Benoît: Sometimes yes [laughs]. You end up with yellow or grin skin. If you remember the last scene with the girls in bikinis and I told Harmony that it would be very cool to have a glowing fluorescence, almost phosphorescence. I decided to light the sequence with black light. For that it was important to have glowing colors on bikinis and masks. I did a lot of research on that. I remember that at the beginning the masks were not glowing at all. They were pink and with black light they didn’t look good. We had to change the texture of the masks to work with black light. Everything was worked out very precisely, down to the smallest details.

Kirill: And stepping back to your involvement in post-production, as you’re there to do the color grading on the edited cut, you don’t have much surprise, if you will, going into the theater and watching the final version. You’ve been with those changes from beginning to the end.

Benoît: Usually I’m there until almost the end. I’m not there for the editing, which can take up to a year. But there’s not much surprise for me since I’m there for color grading. And I’m always in touch with the director as we discuss different things.

Kirill: As you go into a movie theater to watch other movies, do you get to relax and enjoy a movie, or do you find yourself looking at the technical details and analyzing those?

Benoît: Usually when I go into the theater, I like to enjoy the movie and the story. I don’t start to analyze each frame. But if for any reason I love something very specific, if I think that something is impressive, I can go the second time to watch and analyze it. I remember watching “Children of Men” which is a beautiful movie shot by Emmanuel Lubezki. I saw the movie and I was amazed. I went the day after to see it again, mostly watching the techniques. It was really well done. But I don’t do that for every movie.

Kirill: Do you watch older European or American movies?

Benoît: Usually not so much for myself. But some directors would show me old movies as a reference when I start on a production. Sometimes they will show me a classical sequence, some stuff they like in black-and-white, just to give me some sense of what they like. But otherwise I don’t have so much time.

Kirill: What are your thoughts on the resurgence of 3D productions in the last few years? It seems to be confined mostly to sci-fi / action and animated productions, with a very few exceptions such as “The Great Gatsby”. Is it relevant to the kind of films you’re working on?

Benoît: Actually my last feature film, “Every Thing Will Be Fine”, that I did with Wim Wenders is in 3D. I was quite excited, and it was really interesting. It’s a drama, and it’s about the actors, the story and the script. 3D was not there to work as a huge effect and to distract everybody. It’s there to help the story. We don’t want it to be a distraction. We don’t want it to call attention to itself. Usually when I go to see a 3D movie, it’s either for kids or a big budget action movie. I don’t think I ever saw a drama in 3D, and I don’t know why.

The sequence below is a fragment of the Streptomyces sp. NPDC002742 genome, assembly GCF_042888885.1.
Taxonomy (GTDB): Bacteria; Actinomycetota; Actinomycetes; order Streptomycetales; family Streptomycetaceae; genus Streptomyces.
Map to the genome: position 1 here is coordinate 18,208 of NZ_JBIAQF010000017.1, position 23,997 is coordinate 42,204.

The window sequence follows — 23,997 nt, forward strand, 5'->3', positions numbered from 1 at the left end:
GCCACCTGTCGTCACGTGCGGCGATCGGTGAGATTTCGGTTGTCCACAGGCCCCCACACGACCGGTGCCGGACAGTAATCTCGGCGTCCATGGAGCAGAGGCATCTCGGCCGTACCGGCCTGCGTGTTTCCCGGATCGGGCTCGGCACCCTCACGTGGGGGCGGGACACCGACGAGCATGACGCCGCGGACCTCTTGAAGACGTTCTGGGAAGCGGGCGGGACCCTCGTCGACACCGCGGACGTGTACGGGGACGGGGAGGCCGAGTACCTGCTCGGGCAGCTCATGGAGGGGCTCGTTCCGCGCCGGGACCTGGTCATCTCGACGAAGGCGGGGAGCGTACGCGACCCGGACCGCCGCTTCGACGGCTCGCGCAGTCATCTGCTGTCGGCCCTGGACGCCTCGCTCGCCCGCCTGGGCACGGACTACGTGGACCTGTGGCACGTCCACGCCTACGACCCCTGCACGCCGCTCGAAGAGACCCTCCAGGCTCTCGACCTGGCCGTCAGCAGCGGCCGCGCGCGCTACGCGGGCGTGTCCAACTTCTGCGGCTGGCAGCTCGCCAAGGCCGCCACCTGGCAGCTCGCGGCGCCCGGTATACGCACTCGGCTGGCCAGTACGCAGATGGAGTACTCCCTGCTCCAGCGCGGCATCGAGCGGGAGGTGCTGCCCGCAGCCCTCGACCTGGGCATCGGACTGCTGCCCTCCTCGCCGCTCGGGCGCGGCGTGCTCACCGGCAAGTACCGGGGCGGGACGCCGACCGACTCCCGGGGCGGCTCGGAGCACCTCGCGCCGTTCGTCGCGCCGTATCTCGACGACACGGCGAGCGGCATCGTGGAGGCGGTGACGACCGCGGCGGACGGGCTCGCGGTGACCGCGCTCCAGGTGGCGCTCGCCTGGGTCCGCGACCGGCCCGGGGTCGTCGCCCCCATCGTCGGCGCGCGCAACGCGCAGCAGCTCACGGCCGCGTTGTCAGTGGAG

Kirill: How different was it for you? Was it post-conversion, or did you shoot in 3D?

Benoît: We shot in 3D with two cameras. It was quite different for me, because you need a different approach to framing. It’s another world and another language, and it was quite interesting to do. I love to play with the camera and move, and in 3D you need to be more subtle, more precise with the framing. Otherwise you’ll have a headache at the end of the movie if you move too much with your camera.

Kirill: Was that something that you checked in your dailies – that you’re not too deep, not too shallow, not too distracting?

Benoît: Yes. When you shoot in 3D, you have 3D monitors to see what you’re doing. It’s quite important to see if it’s working or not. You might have something distracting in the foreground of your frame, and you’d want to frame it differently. It’s important to have somebody to take care of that. Usually I frame it with one eye in 2D, so I cannot sometimes tell if it’s working well in 3D.

Kirill: What happens with such a production when it goes on BluRay or DVD and is seen on the regular 2D television sets?

Benoît: This is a tricky part. When you shoot in 3D, you focus on that. And then at the end you have a big part of your audience watching it in 2D, which is a bit strange.

Kirill: Would you want to continue exploring this extra dimension in your future work?

Benoît: It was my first one, and I enjoyed it. I was really surprised. It was an unusual choice for the drama genre, and I think it’s the first one of its kind for a European production. It also depends on the director and the production since it’s a bit more expensive to shoot it that way. And it’s also a bit longer. It won’t work for every movie, but it’s really interesting. During the shooting we would have a closeup on an actor, and it was quite beautiful. As the viewer, you are there with him. It’s very intense. It was interesting to see it working for a drama.

Kirill: But then as you mentioned, because the equipment is much bigger, you can’t just put the camera on your shoulder and run around the set.

Benoît: It’s true. It’s much bigger, and you have less freedom. You have to adjust the way you shoot for 3D. We’re at the very beginning of it, and people are experimenting with different ways of doing it in post-production as well. If the camera manufacturers keep on doing their research, maybe they’ll find a way to shoot it with one camera, something more compact. If the industry wants to go with 3D, for sure they will find something more practical.

Kirill: Are movies your life professionally and personally, or is there a hobby outside of that?

Benoît: I love my work. It’s a passion because otherwise you can’t do it. But I love many other things. And it’s very helpful. I need to escape that world and do other things.

And here I’d like to thank Benoît Debie for graciously agreeing to answer a few questions I had about his art and craft. Stay tuned for more interviews in 2015!